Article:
The Hapsburg lands were reunited under Maximilian I at the end of the 15th cent. In the meantime, Tyrol (1363), NE Istria (1374), and Trieste (1382) were added to the Hapsburg domain. Albert V of Austria, married to a daughter of Holy Roman Emperor Sigismund, succeeded him as king of Bohemia and Hungary and was chosen (1438) German king as Albert II. Henceforth, with one exception, the head of the house of Hapsburg was elected German king and Holy Roman emperor (see Holy Roman Empire for a complete list of emperors).
Though Holy Roman Emperor Frederick III raised (1453) Austria to an archduchy and acquired (1471) Fiume, he had to struggle to maintain the Hapsburg realms during his constant warfare against Matthias Corvinus, king of Hungary and Bohemia. Under Frederick and his son, Maximilian I, a series of marriages greatly increased the hereditary holdings of the dynasty and gave rise to the saying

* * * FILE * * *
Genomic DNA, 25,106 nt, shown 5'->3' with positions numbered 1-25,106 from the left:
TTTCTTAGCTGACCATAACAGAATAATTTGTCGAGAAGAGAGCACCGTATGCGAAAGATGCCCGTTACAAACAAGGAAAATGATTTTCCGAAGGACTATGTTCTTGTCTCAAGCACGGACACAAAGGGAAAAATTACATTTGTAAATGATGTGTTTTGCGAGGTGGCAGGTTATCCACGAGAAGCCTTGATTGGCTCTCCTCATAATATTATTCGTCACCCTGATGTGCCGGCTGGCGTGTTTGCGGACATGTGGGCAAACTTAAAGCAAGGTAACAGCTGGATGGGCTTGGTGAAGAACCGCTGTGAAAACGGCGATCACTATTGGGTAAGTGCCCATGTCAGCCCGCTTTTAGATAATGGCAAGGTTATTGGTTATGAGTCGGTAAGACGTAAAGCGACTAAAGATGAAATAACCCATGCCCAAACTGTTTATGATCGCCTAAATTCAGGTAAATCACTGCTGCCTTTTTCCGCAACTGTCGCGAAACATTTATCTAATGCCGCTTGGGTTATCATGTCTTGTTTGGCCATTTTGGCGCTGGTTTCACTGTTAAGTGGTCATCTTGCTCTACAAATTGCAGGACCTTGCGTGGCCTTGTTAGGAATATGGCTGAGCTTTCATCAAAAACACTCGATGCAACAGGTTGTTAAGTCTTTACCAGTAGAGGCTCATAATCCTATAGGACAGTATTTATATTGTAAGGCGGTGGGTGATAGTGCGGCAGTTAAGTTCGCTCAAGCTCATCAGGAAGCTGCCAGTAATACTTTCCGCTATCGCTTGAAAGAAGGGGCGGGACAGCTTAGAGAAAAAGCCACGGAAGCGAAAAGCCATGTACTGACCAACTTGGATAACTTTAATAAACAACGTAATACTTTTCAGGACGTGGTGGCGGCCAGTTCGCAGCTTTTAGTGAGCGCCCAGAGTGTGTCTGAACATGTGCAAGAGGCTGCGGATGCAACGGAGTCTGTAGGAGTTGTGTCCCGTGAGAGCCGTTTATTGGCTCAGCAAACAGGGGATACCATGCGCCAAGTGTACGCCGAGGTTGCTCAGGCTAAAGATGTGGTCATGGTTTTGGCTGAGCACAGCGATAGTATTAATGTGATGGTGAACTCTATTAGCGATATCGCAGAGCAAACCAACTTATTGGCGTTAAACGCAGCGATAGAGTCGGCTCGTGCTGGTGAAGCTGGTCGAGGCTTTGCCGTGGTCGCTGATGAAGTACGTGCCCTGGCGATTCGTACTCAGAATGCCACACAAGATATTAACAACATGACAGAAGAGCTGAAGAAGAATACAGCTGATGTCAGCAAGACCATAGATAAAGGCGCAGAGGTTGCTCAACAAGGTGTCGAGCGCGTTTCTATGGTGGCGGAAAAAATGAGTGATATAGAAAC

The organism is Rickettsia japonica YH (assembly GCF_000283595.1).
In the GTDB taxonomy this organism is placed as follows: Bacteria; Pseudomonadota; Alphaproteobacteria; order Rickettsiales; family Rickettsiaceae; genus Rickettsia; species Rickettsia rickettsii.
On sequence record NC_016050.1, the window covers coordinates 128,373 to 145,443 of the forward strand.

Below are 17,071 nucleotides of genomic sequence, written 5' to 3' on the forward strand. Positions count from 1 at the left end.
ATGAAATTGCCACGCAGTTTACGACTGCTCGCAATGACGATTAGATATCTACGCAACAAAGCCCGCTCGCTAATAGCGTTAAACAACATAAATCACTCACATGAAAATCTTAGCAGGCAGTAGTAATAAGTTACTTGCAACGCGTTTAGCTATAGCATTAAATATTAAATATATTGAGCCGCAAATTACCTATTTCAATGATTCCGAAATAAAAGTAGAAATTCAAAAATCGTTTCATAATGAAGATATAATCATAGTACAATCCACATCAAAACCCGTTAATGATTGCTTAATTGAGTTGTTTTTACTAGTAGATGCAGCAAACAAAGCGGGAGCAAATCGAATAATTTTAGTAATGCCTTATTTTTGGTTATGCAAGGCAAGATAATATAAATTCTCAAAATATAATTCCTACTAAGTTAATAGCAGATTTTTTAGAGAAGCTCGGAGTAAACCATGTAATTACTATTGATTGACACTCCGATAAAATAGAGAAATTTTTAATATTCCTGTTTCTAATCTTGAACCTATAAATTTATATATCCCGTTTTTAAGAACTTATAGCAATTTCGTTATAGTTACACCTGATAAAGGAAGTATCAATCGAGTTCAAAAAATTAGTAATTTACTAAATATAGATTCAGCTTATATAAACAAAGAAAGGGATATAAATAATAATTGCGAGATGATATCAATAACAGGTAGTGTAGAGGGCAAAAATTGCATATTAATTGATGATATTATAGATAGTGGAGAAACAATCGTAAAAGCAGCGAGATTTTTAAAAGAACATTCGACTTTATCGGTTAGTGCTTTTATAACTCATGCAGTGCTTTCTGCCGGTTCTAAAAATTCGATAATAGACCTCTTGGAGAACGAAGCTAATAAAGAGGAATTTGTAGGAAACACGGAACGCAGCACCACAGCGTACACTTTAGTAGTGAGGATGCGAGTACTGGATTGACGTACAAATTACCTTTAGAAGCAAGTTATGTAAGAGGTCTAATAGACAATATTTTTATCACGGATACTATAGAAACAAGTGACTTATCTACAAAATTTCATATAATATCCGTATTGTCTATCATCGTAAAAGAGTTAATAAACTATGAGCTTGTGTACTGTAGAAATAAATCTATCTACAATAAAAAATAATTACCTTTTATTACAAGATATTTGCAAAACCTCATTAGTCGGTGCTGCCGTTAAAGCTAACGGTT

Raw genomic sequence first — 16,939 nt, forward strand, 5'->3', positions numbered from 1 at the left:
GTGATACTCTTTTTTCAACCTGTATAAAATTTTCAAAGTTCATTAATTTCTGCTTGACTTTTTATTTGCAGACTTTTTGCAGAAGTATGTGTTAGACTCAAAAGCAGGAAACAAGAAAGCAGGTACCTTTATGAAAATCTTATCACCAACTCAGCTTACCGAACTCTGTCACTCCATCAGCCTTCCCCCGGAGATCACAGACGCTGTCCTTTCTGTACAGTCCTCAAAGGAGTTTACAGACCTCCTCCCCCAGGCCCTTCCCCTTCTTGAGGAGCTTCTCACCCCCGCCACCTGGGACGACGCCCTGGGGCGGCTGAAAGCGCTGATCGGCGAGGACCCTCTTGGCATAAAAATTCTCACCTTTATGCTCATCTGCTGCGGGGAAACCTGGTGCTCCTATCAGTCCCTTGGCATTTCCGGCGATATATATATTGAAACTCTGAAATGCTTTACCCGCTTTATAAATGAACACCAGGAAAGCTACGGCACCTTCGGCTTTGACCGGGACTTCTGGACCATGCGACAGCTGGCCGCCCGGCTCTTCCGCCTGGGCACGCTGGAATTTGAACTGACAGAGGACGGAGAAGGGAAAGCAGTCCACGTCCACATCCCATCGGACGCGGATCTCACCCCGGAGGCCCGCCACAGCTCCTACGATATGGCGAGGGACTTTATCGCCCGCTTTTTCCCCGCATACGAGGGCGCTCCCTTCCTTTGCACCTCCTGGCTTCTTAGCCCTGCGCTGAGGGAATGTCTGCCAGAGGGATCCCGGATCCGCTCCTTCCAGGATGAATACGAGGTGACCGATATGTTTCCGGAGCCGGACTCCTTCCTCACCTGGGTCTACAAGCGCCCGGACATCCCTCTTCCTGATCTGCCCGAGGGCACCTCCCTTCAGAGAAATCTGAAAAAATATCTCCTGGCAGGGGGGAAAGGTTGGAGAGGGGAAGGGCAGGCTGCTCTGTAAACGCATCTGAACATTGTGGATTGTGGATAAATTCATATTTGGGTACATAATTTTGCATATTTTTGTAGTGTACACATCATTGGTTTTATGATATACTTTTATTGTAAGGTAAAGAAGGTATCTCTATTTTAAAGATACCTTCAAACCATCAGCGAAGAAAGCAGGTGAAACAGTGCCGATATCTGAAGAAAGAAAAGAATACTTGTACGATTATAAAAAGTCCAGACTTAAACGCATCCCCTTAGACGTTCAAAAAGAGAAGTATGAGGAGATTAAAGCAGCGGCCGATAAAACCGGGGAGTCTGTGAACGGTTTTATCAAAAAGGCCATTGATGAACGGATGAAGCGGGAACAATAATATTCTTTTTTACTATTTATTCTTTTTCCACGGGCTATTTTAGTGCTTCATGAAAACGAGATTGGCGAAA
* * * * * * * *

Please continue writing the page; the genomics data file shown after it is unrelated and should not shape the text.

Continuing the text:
Let others wage war; thou, happy Austria, marry.
Most of the Low Countries (see Netherlands, Austrian and Spanish) were acquired by the marriage of Maximilian to Mary of Burgundy. The marriage of their son, Philip I, to Joanna of Castile, brought Philip's elder son, Holy Roman Emperor Charles V, to the throne of Spain. The marriage of Charles's younger brother, Ferdinand, to Anna, daughter of Louis II of Bohemia and Hungary, strengthened the Hapsburg claim to these possessions after the death (1526) of Louis at Mohács. Hapsburg power reached its zenith under Charles V.
The reigns of Maximilian I and Charles V, while encompassing the height of Hapsburg power, also witnessed the emergence of the enduring struggles that eventually sapped Hapsburg strength. These included the defense of Central Europe against the Turks; the support of the Catholic Church against the Protestant Reformation; and the defense of the dynastic position against the rise of France.
Sections in this article:
- Rise to Power
- Hapsburg Ascendancy
- Shifting Fortunes
- Final Decline
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